Historians of immigration and ethnicity in the United States have typically devoted little attention to Greek Americans compared to the extensive historical literature produced about their Irish, Italian, and German counterparts. From acclaimed historian Kostis Karpozilos, Red America provides a deeply researched correction to Western perspectives on Greek American interaction with social, political, and economic change. Focusing on the history of the Greek American Left from the beginning of the twentieth century to the Cold War, this volume uncovers the threads that bound notions of radical social change to the everyday experiences of immigrants, tracing ethnic radicalism from the boundaries of a specific community to the epicenter of American social and political history.
In Western Ways, for the first time, the "foreign schools" in Rome and Athens, institutions dealing primarily with classical archaeology and art history, are discussed in historical terms as vehicles and figureheads of national scholarship. By emphasising the agency and role of individuals in relation to structures and tradition, the book shows how much may be gained by examining science and politics as two sides of the same coin. It sheds light on the scholarly organisation of foreign schools, and through them, on the organisation of classical archaeology and classical studies around the Mediterranean. With its breadth and depth of archival resources, Western Ways offers new perspectives on funding, national prestige and international collaboration in the world of scholarship, and places the foreign schools in a framework of nineteenth and twentieth century Italian and Greek history.
While the archaeological legacies of Greece and Cyprus are often considered to represent some of the highest values of Western civilization—democracy, progress, aesthetic harmony, and rationalism—this much adored and heavily touristed heritage can quickly become the stage for clashes over identity and memory. In Contested Antiquity, Esther Solomon curates explorations of how those who safeguard cultural heritage are confronted with the best ways to represent this heritage responsibly. How should visitors be introduced to an ancient Byzantine fortification that still holds the grim reminders of the cruel prison it was used as until the 1980s? How can foreign archaeological institutes engage with another nation's heritage in a meaningful way? What role do locals have in determining what is sacred, and can this sense of the sacred extend beyond buildings to the surrounding land? Together, the essays featured in Contested Antiquity offer fresh insights into the ways ancient heritage is negotiated for modern times.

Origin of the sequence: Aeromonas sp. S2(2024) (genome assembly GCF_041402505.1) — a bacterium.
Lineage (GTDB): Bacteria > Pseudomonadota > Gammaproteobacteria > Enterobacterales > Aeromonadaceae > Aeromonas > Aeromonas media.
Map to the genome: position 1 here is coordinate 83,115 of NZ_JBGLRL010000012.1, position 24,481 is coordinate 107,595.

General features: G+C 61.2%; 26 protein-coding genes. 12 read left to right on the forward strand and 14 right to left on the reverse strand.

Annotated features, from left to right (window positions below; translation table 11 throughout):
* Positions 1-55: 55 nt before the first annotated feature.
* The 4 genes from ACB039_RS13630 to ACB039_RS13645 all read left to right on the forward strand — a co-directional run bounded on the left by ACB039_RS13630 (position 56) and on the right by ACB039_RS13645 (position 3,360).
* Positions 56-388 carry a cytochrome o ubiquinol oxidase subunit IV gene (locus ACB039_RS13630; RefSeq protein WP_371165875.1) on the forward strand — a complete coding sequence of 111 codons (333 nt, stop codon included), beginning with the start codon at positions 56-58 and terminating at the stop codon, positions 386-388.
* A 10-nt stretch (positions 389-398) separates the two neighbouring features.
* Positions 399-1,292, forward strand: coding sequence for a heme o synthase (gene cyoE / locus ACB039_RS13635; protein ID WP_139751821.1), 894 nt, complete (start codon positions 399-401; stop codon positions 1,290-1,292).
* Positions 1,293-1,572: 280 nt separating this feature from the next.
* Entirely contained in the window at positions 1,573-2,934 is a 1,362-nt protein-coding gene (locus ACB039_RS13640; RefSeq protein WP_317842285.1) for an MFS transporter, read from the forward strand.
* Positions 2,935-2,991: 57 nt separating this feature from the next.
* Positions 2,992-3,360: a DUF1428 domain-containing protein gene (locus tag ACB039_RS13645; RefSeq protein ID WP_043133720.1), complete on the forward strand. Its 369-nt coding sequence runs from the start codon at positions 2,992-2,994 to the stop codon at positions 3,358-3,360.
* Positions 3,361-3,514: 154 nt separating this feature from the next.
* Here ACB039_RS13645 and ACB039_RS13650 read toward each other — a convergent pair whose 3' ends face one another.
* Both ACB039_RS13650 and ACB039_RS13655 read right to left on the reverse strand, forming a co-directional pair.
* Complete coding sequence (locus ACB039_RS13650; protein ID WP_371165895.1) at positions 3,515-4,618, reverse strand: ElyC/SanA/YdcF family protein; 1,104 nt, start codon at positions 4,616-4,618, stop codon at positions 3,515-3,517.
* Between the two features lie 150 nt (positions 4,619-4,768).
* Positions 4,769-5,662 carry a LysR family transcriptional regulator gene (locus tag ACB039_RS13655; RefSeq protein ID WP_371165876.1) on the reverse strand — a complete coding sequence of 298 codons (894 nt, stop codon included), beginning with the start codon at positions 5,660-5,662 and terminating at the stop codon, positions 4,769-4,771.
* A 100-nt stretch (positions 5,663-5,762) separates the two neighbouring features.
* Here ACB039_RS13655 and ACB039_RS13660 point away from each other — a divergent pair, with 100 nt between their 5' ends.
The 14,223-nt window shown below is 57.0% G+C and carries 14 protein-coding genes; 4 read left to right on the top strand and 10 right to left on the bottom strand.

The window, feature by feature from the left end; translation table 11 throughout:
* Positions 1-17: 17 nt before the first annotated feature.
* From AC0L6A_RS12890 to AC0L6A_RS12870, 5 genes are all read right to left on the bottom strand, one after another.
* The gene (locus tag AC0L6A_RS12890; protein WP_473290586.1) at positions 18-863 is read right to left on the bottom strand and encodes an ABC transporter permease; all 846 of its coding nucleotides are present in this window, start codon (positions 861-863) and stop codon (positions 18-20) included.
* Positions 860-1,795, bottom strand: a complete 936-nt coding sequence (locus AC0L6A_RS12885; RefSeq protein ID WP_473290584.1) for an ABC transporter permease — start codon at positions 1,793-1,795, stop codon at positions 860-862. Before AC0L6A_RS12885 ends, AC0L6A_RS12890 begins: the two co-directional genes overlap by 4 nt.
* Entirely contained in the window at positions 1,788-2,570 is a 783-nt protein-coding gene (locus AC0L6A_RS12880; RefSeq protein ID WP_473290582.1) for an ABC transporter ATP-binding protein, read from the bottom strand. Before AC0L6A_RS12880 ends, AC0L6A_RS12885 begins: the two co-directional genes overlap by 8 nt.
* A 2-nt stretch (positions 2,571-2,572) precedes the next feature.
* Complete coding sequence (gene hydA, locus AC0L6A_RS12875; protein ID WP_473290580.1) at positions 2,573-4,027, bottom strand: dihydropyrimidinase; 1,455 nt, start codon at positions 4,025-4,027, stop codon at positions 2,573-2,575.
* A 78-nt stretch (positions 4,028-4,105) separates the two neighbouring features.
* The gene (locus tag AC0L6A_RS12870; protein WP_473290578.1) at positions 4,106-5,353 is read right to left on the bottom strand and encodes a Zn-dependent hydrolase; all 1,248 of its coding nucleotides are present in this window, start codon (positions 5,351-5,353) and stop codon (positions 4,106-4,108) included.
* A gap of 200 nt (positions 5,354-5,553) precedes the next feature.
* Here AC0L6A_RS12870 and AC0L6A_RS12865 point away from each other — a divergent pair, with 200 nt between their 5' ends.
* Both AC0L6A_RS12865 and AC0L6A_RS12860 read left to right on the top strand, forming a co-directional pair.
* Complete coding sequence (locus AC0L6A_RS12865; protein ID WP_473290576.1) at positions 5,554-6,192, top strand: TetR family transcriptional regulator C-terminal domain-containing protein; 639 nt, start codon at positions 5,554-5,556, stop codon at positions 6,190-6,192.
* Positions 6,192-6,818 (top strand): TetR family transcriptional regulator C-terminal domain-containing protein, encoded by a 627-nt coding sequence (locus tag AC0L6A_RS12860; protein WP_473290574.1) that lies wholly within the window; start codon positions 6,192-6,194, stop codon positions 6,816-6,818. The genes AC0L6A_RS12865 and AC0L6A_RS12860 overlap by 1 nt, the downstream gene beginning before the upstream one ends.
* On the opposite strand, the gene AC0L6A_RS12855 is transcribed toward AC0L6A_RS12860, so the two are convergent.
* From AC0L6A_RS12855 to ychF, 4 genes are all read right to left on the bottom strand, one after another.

With his signature bullwhip and fedora, the rousing sounds of his orchestral anthem, and his eventful explorations into the arcana of world religions, Indiana Jones--archeologist, adventurer, and ophidiophobe--has become one of the most recognizable heroes of the big screen. Since his debut in the 1981 film Raiders of the Lost Ark, Indiana Jones has gone on to anchor several sequels, and a fifth film is currently in development. At the same time, the character has spilled out into multiple multimedia manifestations and has become a familiar icon within the collective cultural imagination. Despite the longevity and popularity of the Indiana Jones franchise, however, it has rarely been the focus of sustained criticism. In Excavating Indiana Jones, a collection of international scholars analyzes Indiana Jones tales from a variety of perspectives, examining the films' representation of history, cultural politics, and identity, and also tracing the adaptation of the franchise into comic books, video games, and theme park attractions.